Brianna HildebrandChristian Convery...
In 1 Cinema
Just like classic food recipes, films have their all-time-favourite plotlines that never fail to seize the attention of the audience. But being a classic plotline doesn’t mean that it will always work. If things go wrong, a film will end up being a boring copy of previous successful ones.
Playing with Fire follows Smoke Jumper, Superintendent Jake Carson (John Cena), and his team as they take care of three children, with whom they get trapped at the fire department during a storm. When a couple of hours of mayhem turns into days, Carson has to take care of the children, while preparing for a career transforming visit from his boss.
The plot is obviously nothing new; from The Pacifier to The Tooth Fairy, there have been countless films with big tough guys stuck taking care of mischievous kids. Even when it comes down to details, many scenes are too familiar, like ‘changing the diaper’ scene, having a birthday party, and more. The characters are also cliché down to the smallest detail, including a huge, scary member of Carson’s Team, who everyone calls Axe because he carries one around wherever he goes. Doesn’t that sound familiar? Just think of every big, tough guy, who barely speaks, and how his character evolves when involved with a child.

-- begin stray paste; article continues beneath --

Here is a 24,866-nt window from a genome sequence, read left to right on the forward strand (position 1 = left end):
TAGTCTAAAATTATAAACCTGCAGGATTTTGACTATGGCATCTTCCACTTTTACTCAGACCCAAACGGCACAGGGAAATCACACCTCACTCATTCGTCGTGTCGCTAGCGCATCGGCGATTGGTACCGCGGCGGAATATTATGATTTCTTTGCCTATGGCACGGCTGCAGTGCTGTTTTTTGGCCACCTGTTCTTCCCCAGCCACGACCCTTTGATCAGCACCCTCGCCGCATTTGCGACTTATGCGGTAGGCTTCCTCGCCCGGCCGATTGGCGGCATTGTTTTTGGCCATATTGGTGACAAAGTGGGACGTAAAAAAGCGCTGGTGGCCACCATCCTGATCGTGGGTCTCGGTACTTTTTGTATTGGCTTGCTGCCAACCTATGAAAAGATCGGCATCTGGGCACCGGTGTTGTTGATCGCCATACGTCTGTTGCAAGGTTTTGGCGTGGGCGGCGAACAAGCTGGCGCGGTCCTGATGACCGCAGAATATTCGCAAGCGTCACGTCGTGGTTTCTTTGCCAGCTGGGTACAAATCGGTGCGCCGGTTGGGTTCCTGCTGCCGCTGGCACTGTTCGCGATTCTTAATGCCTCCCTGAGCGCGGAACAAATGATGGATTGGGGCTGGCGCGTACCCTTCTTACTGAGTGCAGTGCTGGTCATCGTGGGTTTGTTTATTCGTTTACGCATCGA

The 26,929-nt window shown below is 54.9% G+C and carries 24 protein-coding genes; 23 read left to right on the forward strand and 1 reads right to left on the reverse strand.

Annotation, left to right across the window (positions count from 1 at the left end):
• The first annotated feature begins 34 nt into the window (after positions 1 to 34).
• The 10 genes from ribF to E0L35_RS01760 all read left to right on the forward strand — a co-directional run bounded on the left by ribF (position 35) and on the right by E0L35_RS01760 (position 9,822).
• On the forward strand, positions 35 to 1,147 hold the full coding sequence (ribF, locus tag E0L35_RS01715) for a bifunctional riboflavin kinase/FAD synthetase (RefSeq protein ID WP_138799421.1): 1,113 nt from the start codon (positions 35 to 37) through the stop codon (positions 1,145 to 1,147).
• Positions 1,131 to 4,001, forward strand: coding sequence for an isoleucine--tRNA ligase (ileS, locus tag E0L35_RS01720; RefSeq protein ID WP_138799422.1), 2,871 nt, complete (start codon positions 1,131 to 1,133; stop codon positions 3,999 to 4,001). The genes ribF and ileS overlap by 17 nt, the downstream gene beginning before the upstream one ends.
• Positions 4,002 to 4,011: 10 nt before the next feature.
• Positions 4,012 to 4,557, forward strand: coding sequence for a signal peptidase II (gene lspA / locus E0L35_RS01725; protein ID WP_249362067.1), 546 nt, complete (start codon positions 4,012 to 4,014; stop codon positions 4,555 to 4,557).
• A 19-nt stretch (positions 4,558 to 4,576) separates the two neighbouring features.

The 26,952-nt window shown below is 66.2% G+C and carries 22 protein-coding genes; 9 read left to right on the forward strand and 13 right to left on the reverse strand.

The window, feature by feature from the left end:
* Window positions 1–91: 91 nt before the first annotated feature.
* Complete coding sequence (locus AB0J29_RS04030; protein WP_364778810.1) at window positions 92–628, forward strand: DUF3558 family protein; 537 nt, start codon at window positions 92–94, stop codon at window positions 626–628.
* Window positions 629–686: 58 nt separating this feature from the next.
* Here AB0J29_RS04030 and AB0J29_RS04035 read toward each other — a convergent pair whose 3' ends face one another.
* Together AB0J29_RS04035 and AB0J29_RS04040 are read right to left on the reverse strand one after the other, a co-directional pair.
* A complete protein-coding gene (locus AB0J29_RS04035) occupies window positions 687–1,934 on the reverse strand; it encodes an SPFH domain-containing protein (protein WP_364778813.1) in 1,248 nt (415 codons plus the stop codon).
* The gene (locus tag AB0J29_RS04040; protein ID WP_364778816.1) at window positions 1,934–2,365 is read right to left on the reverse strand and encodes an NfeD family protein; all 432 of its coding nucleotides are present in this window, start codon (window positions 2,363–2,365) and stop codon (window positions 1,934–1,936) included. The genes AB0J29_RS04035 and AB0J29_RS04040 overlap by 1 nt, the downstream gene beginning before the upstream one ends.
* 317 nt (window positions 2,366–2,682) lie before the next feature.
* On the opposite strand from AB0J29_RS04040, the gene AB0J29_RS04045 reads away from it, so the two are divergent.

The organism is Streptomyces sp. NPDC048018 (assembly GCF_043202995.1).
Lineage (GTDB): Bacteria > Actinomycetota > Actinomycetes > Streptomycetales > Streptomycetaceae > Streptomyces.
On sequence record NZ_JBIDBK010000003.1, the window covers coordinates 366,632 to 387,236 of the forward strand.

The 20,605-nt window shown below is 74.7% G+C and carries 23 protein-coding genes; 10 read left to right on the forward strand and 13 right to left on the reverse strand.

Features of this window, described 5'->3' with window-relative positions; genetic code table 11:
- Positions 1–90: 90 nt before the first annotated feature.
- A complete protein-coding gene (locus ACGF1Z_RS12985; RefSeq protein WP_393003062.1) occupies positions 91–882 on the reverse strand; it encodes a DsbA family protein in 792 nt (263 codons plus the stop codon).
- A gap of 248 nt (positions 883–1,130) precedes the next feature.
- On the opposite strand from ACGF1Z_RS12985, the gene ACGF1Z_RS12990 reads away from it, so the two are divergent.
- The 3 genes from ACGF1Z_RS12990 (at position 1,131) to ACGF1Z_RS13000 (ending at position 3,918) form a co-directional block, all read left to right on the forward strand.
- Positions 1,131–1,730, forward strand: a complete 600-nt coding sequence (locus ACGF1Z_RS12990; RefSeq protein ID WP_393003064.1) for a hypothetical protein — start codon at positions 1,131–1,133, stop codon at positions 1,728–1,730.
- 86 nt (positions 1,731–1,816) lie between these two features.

While Playing with Fire isn’t exactly innovative, it manages somehow to offer something funny every now and then. However, the overall comedic moments are not as many as you’d expect from the trailer or the cast; only a couple of laugh-out-loud moments, and a few memorable scenes, including a gag-reflex scene involving Jake Carson and his loyal subordinate, Mark (Keegan-Michael Key).
As for the acting, John Cena, who mainly relies on his physical appearance, delivered a small slice of his sense of comedy, as he attempted to make his character appear uptight. All three children, Brianna Hildebrand, Christian Convery, and Finley Rose Slater, gave adequate performances. Keegan-Michael Key tried hard with his performance, yet seemed over the top at times. Playing the third member of Carson’s team Rodrigo, John Leguizamo’s performance was also uneven, with few funny instances.
Playing with Fire offers fewer laughs than you would expect in a manner that is very expected, except if you are young enough to think this is all new.